But you didn’t come here to read about personality, did you? You popped by to see what we’ve been up to since we’ve been cruising in the Bahamas. So here’s the high-level scoop on what’s been happening since we crossed over from Florida:

1 – The weather sucks.

2 – Stuff broke.

3 – Sugary treats help improve one’s mood.

4 – Noseeums are evil.

5 – Sharks are scary.

I bet you want to know more, especially about the shark.

Let’s start with the shark. Because we hadn’t cleared into the Bahamas yet, we couldn’t step foot on land, but we could snorkel. Which we did. On one of our outings, Scott pointed out a 6-7' shark to me. Very helpful of him. Here’s how I reacted:

“Shark! Shark! Shark!”

All said at the top of my lungs while I kicked furiously with my flippers.

Later Scott pointed out that perhaps this wasn’t the best reaction. Screaming and making a commotion in the water makes me look like an interesting snack to sharks. The better thing to do would have been to calmly swim in the other direction. I don’t do calm very well, especially when there are sea monsters involved.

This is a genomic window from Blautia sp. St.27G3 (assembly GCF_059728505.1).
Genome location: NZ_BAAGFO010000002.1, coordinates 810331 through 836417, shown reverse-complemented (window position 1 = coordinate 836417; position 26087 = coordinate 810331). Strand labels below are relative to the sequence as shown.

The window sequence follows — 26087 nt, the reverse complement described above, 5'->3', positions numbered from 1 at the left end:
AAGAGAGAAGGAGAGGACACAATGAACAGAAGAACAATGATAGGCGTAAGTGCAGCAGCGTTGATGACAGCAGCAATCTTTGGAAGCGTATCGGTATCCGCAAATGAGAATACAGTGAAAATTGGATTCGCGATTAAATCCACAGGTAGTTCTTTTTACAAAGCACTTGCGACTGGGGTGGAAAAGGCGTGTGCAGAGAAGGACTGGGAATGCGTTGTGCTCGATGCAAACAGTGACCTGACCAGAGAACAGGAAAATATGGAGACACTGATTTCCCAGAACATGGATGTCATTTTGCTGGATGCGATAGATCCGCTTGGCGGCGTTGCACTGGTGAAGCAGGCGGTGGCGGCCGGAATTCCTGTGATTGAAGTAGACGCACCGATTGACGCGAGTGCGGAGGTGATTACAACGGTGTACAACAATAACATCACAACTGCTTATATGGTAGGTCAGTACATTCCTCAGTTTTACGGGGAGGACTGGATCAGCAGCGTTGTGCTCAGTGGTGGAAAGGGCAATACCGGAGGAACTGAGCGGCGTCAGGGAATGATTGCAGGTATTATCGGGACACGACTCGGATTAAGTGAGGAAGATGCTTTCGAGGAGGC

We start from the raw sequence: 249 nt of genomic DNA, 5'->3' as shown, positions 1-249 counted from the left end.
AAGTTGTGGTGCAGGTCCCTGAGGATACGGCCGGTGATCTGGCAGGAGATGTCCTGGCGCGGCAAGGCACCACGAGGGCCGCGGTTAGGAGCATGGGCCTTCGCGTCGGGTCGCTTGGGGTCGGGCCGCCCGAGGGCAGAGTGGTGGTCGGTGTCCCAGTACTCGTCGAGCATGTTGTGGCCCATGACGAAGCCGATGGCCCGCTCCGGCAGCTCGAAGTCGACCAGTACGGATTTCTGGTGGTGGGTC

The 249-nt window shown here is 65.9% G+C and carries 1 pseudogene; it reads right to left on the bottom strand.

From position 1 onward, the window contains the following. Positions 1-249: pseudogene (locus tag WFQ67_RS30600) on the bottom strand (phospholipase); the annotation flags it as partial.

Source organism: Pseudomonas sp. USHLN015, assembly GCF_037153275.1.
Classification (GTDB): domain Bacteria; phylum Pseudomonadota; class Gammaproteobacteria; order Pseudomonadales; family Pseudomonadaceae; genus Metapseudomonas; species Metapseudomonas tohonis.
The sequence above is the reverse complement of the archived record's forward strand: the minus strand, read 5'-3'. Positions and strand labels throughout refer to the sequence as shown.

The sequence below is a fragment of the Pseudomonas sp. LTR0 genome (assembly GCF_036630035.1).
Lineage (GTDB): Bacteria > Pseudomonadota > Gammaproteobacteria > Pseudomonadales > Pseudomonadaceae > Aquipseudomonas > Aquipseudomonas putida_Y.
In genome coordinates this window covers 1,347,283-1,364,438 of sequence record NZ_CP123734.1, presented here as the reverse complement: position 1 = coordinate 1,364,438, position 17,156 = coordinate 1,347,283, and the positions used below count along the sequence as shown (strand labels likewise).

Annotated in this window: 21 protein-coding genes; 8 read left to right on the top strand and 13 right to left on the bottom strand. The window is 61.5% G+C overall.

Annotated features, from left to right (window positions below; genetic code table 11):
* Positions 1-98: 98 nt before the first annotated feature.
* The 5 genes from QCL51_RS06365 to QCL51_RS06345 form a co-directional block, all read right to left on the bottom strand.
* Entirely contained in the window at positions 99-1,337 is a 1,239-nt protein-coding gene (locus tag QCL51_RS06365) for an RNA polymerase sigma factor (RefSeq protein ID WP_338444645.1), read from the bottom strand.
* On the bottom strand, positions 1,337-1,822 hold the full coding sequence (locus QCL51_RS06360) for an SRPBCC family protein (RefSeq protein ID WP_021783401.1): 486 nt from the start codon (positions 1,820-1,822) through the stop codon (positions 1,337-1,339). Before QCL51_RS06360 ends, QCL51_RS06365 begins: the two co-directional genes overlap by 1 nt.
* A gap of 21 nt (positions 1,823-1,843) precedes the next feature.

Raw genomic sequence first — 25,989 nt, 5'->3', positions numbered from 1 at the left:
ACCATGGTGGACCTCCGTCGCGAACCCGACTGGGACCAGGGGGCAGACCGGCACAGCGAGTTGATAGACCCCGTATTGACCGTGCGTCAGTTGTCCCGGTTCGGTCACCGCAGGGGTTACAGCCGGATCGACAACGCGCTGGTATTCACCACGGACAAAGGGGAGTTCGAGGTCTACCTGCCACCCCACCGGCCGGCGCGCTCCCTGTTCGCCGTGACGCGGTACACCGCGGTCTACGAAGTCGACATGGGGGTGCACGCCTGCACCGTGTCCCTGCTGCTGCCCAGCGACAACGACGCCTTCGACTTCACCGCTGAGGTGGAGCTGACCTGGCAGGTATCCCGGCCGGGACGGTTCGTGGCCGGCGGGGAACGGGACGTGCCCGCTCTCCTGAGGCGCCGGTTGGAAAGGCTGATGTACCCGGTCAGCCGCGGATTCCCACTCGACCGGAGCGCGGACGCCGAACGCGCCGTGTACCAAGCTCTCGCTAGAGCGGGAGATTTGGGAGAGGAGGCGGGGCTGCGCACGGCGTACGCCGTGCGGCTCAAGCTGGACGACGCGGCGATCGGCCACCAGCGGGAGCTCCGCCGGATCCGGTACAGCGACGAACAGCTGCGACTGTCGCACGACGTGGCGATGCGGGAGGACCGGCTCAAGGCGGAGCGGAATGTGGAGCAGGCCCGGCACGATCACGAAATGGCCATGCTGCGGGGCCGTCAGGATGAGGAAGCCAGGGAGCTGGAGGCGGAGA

Turns out it was a nurse shark and likely to have been more scared of me than I was of him.

On our way to do some snorkeling at Cave Cay.

Let’s turn to noseeums. They aren’t scary, but they sure are annoying. And they love me. They express their love by leaving tons of tiny, itchy bites all over me. For some reason, they don’t love Scott. That’s annoying too. Misery loves company, but turns out I was the only miserable one scratching away.

I did a lot of cooking including a delicious coffee cake. I love the idea of coffee cake – not only does it have sugar in it, but it’s topped with more sugar. Yum.

I also make more nutritious things, like pita bread and hummus.

Pita bread, fresh from the grill, with olives, carrots and a little vino.

There’s a saying that cruising is fixing things in exotic locations. I had to get out our sewing machine and fix a tear on our bimini. The cool part is that I did it without electricity, using our monster wheel to manually operate the machine. Our port water tank started leaking on our way to Cave Cay and Scott sorted that out.